What is scab? Scab is a potentially serious fungal disease of ornamental and fruit trees in the rose family. Trees that are most commonly and severely affected include crabapple, hawthorn, mountain ash, apple and pear. This disease is most severe in years with cool, wet weather.
What does scab look like? Scab lesions (diseased areas) are often first noticed on leaves, where they most commonly occur on the upper leaf surface. Fruits are also very susceptible to infection. Lesions on both leaves and fruits are roughly circular with feathery edges, and have an olive green to black color. They can be as small as the size of a pinhead or as large a 1∕2 inch in diameter. When disease is severe, lesions can merge and cover a large portion of the leaf or fruit surface. Defoliation of the tree often follows.
Where does scab come from? Scab is caused primarily by the fungus Venturia inaequalis. Other species of Venturia can be involved as well. These fungi survive the winter in leaf litter from infected trees.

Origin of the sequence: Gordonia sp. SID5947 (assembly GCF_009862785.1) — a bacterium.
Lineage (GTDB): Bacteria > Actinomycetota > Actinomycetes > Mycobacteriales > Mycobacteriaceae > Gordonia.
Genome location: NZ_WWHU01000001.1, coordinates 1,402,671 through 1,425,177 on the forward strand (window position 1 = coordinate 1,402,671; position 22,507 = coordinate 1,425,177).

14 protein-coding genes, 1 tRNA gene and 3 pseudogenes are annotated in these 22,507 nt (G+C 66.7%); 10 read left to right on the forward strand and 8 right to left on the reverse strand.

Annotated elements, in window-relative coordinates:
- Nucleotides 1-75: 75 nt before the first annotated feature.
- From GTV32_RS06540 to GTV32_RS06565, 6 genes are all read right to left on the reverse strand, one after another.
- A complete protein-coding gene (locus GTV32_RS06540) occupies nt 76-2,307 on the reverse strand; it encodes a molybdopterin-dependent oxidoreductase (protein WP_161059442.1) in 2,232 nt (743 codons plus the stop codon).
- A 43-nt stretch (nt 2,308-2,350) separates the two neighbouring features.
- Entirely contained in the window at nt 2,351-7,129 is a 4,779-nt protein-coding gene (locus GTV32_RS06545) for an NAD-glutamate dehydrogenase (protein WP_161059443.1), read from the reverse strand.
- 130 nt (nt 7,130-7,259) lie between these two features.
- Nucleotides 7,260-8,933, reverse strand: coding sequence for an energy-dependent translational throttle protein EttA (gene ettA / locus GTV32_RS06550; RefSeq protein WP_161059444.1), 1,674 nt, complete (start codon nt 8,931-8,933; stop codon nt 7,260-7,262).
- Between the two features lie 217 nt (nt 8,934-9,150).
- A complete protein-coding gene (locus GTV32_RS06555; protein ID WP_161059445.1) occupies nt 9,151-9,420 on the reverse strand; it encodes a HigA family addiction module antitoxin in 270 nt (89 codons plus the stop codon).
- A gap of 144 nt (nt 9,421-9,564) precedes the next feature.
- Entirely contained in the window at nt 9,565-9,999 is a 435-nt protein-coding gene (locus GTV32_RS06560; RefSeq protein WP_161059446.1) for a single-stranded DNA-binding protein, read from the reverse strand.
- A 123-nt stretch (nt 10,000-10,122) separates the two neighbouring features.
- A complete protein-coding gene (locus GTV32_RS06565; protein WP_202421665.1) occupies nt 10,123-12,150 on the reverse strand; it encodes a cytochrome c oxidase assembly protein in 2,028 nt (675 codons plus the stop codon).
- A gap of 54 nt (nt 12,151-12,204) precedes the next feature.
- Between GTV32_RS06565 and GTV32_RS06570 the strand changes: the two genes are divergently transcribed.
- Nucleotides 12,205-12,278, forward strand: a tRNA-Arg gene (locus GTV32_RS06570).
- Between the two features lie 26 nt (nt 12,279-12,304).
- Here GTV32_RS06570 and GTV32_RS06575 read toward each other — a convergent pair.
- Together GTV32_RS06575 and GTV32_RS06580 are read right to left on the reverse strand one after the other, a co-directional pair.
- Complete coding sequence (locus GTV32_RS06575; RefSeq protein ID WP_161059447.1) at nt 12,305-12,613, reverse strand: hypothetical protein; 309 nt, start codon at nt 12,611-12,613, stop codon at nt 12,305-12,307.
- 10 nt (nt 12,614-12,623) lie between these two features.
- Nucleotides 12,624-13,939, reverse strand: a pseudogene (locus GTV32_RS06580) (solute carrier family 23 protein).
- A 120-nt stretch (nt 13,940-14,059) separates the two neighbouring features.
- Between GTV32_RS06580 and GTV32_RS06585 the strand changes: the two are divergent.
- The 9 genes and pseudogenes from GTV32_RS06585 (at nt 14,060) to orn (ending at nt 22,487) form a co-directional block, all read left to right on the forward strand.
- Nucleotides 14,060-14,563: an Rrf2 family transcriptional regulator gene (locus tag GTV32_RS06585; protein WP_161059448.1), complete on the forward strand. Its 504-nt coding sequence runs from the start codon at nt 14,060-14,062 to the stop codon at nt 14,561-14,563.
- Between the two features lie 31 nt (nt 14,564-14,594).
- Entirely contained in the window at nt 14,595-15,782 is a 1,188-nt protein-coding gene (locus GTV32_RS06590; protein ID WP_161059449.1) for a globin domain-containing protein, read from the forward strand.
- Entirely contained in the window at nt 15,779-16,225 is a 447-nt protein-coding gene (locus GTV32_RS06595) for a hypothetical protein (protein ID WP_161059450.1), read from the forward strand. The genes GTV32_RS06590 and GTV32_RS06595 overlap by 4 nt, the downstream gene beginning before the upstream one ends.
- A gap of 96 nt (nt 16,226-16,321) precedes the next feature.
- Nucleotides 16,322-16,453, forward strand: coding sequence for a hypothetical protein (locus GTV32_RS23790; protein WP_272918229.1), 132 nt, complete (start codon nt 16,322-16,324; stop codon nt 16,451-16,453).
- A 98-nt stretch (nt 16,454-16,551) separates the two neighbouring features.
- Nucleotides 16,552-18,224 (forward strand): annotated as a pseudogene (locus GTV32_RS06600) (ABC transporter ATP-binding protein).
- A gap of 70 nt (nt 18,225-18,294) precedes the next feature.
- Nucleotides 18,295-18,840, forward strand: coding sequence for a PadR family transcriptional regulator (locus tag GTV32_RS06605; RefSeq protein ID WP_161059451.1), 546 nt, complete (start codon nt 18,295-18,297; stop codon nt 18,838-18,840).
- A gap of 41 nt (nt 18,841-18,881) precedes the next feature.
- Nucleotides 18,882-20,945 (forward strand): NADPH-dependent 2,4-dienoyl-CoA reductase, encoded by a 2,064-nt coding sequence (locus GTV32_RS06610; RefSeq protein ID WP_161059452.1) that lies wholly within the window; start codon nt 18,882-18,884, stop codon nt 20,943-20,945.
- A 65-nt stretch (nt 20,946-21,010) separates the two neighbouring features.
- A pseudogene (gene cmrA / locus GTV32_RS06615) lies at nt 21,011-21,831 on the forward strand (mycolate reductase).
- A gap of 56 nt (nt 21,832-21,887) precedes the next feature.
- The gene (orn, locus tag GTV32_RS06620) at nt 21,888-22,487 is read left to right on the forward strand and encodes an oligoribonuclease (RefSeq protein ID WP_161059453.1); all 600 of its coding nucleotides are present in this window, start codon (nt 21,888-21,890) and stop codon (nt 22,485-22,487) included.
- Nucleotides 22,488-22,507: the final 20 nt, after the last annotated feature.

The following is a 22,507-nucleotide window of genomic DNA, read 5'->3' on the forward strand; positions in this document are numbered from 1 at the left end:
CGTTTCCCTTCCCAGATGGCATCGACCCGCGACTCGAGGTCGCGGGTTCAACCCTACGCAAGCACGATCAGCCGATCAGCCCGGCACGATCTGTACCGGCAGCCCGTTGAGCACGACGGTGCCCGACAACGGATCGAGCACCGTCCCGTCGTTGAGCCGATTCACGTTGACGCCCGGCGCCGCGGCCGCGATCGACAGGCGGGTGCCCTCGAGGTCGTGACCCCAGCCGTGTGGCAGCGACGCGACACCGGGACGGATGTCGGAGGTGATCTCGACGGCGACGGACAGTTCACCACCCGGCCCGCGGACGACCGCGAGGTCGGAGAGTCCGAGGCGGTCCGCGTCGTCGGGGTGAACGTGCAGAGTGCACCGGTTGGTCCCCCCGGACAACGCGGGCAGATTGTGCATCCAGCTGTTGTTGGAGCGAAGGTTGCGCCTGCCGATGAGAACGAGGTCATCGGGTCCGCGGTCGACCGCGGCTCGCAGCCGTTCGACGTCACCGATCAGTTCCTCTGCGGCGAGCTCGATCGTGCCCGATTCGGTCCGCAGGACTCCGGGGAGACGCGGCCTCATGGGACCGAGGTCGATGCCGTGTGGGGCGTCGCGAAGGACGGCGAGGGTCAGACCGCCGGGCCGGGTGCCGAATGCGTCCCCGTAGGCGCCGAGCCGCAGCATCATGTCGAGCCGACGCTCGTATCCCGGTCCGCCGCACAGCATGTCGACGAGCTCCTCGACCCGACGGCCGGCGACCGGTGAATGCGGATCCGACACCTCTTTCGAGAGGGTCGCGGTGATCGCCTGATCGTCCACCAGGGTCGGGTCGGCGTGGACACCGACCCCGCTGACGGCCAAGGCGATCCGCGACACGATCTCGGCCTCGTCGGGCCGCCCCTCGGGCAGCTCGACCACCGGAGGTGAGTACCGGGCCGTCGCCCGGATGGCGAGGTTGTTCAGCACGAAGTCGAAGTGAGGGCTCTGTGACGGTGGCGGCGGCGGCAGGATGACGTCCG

How do I save a tree or shrub with scab? If your tree is lightly affected with little or no defoliation and dry weather conditions prevail, then no treatment is necessary. If your tree has a history of severe scab and the weather is cool and wet, then consider applying fungicide treatments. Mancozeb, chlorothalonil, myclobutanil, propiconazole, or thiophanate methyl, are available for scab control. For most products, you will need to treat every seven to 14 days from bud break until wet weather subsides. Be sure to read and follow all label instructions of the fungicide that you select to insure that you use the fungicide in the safest and most effective manner possible.
How do I avoid problems with scab in the future? Remove and discard fallen, infected leaves that are a major source of spores that cause scab infections. Most importantly, consider replacing susceptible crabapples, apples and pears with resistant varieties available at your local garden center.
For more information on scab: See UW-Extension Bulletins A2173, A2594 and A8NYDS01, or contact your county Extension agent.
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Thanks to Paul Hartman, Laura Jull, Patti Nagai and Scott Reuss for reviewing this document.
A complete inventory of University of Wisconsin Garden Facts is available at the University of Wisconsin-Extension Plant Disease Diagnostics Clinic website: http://pddc.wisc.edu.